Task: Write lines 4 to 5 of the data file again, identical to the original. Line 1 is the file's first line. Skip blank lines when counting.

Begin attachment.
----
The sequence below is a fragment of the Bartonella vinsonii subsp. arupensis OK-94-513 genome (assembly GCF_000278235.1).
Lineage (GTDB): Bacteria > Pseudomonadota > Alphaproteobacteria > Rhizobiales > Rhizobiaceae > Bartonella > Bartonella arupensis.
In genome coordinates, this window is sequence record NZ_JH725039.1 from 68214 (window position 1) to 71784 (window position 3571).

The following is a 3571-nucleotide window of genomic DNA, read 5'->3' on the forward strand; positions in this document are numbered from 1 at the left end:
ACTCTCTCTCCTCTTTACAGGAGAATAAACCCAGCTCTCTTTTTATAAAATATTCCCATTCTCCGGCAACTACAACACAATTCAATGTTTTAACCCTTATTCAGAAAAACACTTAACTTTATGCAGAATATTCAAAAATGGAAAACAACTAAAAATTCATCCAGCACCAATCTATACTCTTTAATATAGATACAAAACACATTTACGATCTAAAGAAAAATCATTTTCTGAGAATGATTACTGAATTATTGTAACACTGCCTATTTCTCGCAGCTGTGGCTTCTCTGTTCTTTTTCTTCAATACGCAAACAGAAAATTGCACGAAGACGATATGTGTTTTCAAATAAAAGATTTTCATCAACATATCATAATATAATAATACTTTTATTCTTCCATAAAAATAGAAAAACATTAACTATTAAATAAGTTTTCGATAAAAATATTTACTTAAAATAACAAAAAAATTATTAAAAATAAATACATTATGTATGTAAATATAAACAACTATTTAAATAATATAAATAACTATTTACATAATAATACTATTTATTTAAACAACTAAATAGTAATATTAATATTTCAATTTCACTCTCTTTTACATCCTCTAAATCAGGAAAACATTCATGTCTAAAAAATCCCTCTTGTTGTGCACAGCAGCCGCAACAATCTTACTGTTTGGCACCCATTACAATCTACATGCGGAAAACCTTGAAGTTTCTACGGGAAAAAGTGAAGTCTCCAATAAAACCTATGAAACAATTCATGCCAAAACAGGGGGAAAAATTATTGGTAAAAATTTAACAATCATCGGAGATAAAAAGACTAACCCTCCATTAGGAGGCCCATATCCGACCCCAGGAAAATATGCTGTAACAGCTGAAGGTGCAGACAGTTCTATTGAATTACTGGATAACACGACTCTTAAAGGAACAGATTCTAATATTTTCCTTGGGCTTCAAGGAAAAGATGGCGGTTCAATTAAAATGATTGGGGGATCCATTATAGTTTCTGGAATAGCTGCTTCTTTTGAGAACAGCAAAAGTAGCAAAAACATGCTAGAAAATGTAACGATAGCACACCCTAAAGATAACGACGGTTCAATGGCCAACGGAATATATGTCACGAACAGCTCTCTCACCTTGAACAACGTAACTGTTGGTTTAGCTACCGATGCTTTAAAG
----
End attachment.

The following is a 3571-nucleotide window of genomic DNA, read 5'->3' on the forward strand; positions in this document are numbered from 1 at the left end:
ACTCTCTCTCCTCTTTACAGGAGAATAAACCCAGCTCTCTTTTTATAAAATATTCCCATTCTCCGGCAACTACAACACAATTCAATGTTTTAACCCTTATTCAGAAAAACACTTAACTTTATGCAGAATATTCAAAAATGGAAAACAACTAAAAATTCATCCAGCACCAATCTATACTCTTTAATATAGATACAAAACACATTTACGATCTAAAGAAAAATCATTTTCTGAGAATGATTACTGAATTATTGTAACACTGCCTATTTCTCGCAGCTGTGGCTTCTCTGTTCTTTTTCTTCAATACGCAAACAGAAAATTGCACGAAGACGATATGTGTTTTCAAATAAAAGATTTTCATCAACATATCATAATATAATAATACTTTTATTCTTCCATAAAAATAGAAAAACATTAACTATTAAATAAGTTTTCGATAAAAATATTTACTTAAAATAACAAAAAAATTATTAAAAATAAATACATTATGTATGTAAATATAAACAACTATTTAAATAATATAAATAACTATTTACATAATAATACTATTTATTTAAACAACTAAATAGTAATATTAATATTTCAATTTCACTCTCTTTTACATCCTCTAAATCAGGAAAACATTCATGTCTAAAAAATCCCTCTTGTTGTGCACAGCAGCCGCAACAATCTTACTGTTTGGCACCCATTACAATCTACATGCGGAAAACCTTGAAGTTTCTACGGGAAAAAGTGAAGTCTCCAATAAAACCTATGAAACAATTCATGCCAAAACAGGGGGAAAAATTATTGGTAAAAATTTAACAATCATCGGAGATAAAAAGACTAACCCTCCATTAGGAGGCCCATATCCGACCCCAGGAAAATATGCTGTAACAGCTGAAGGTGCAGACAGTTCTATTGAATTACTGGATAACACGACTCTTAAAGGAACAGATTCTAATATTTTCCTTGGGCTTCAAGGAAAAGATGGCGGTTCAATTAAAATGATTGGGGGATCCATTATAGTTTCTGGAATAGCTGCTTCTTTTGAGAACAGCAAAAGTAGCAAAAACATGCTAGAAAATGTAACGATAGCACACCCTAAAGATAACGACGGTTCAATGGCCAACGGAATATATGTCACGAACAGCTCTCTCACCTTGAACAACGTAACTGTTGGTTTAGCTACCGATGCTTTAAAG